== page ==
I read a brilliant blog last week – all about women's conferences and the message they give. Many just tell we are beautiful princesses and don't really give us anything of great spiritual depth – or a message that draws us to being more Christ like. It's what I call 'Fairytale Faith'.
I don't go to women's conferences for many reasons that I may blog about at a later date. The reasons the blog writer gives are the main ones! But, reading it made me think of what we teach our children.
Here's what it started me thinking about: If we only teach our children that Jesus loves them, that they are little prince and princesses who are beautiful and can do anything, we are selling them short. It's faith based on a fairytale, and it does not build spiritual resilience in any form.
Our kids need more. They need to know who Jesus really is and what that means to them on a day to day basis. They need to be rooted in the whole story of God.
But when the the generation before them has only been taught the little prince and princes rhetoric, the scenario is only going to keep repeating itself.
I wish I had the time and space to unpack this more – but here are two blogs I wrote previously that go a little way to doing that:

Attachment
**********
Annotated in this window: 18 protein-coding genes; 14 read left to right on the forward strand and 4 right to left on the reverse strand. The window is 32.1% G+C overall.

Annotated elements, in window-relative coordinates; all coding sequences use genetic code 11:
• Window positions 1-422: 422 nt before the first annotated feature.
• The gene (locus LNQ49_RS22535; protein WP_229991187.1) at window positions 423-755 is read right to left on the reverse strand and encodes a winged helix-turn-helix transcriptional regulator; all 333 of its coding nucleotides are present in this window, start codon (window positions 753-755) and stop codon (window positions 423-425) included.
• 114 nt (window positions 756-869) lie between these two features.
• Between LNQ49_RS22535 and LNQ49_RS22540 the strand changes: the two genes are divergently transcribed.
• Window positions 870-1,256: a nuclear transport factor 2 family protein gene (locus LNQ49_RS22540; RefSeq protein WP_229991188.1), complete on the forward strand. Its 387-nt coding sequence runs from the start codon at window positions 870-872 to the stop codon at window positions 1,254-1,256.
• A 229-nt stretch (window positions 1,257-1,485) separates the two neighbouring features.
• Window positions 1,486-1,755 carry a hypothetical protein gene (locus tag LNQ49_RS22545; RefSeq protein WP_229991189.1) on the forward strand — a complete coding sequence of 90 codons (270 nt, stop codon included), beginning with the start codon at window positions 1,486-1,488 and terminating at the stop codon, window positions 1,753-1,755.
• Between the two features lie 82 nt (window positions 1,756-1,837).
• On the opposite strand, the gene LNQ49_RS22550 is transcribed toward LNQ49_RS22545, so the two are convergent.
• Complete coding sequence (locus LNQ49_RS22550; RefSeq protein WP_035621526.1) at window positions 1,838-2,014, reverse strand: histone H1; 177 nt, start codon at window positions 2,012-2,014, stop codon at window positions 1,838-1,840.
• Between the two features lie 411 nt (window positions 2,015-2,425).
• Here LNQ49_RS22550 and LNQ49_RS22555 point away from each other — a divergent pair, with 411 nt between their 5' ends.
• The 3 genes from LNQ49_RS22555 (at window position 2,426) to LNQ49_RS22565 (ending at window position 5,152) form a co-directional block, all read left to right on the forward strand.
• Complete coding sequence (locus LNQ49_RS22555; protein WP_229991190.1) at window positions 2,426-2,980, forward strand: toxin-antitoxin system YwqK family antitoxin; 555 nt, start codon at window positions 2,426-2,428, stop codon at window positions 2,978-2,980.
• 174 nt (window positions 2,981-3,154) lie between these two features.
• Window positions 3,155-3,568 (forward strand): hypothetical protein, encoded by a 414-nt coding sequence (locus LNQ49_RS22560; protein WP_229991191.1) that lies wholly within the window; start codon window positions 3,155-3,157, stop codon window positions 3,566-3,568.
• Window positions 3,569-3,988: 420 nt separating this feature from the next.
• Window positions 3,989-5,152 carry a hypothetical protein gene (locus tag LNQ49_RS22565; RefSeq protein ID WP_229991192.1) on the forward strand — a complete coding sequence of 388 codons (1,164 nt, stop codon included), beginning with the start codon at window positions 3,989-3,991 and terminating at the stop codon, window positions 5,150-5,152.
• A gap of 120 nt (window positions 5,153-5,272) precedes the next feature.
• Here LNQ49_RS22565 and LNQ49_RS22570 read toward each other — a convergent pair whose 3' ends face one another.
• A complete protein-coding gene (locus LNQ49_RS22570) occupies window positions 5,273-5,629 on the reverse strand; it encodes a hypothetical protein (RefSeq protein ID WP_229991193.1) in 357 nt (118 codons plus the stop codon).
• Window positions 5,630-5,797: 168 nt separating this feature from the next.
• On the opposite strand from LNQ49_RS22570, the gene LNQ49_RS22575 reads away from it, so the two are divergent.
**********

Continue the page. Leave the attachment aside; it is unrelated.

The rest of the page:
As I grew up, I knew a couple of wonderful people who helped to build spiritual resilience in me.
I was taught the bible from beginning to end. I was enrolled in the Mailbox Bible club – a weekly study that challenged and stretched me, and wasn't afraid to go to the nitty gritty of things. The writers were not afraid of offending me.
I went to 'Young Warriors', a club based around material from WEC. I learnt about mission, and I learnt applied Bible teaching.
Aged seven, my beloved Sunday school teacher, Rita Pell died from cancer. I was taught that bad stuff happened, but God was still a God of love – I learnt resilience within the heart ache, and the comfort of Father God.
We now hide children from pain instead of walking them through it with love and wisdom.
We give them the triumphalistic message that tells them they can change the world, that they are the “(Insert radical sounding biblical name here) generation”. But we often miss out on giving good solid and grounded teaching.
We forget to tell them that they will still face problems, but that God is faithful and will walk with them through the pain.
Here's the thing: Faith is not just about me. I am not the centre of the universe – God is. He is a Redeeming God who sent His son to die for a world of sinners. He didn't die just so I could know I'm 'beautiful'.
Jesus is not a fairytale.
I don't mind telling children they are loved and precious (And beautiful!) – but let's back it up with good robust theology!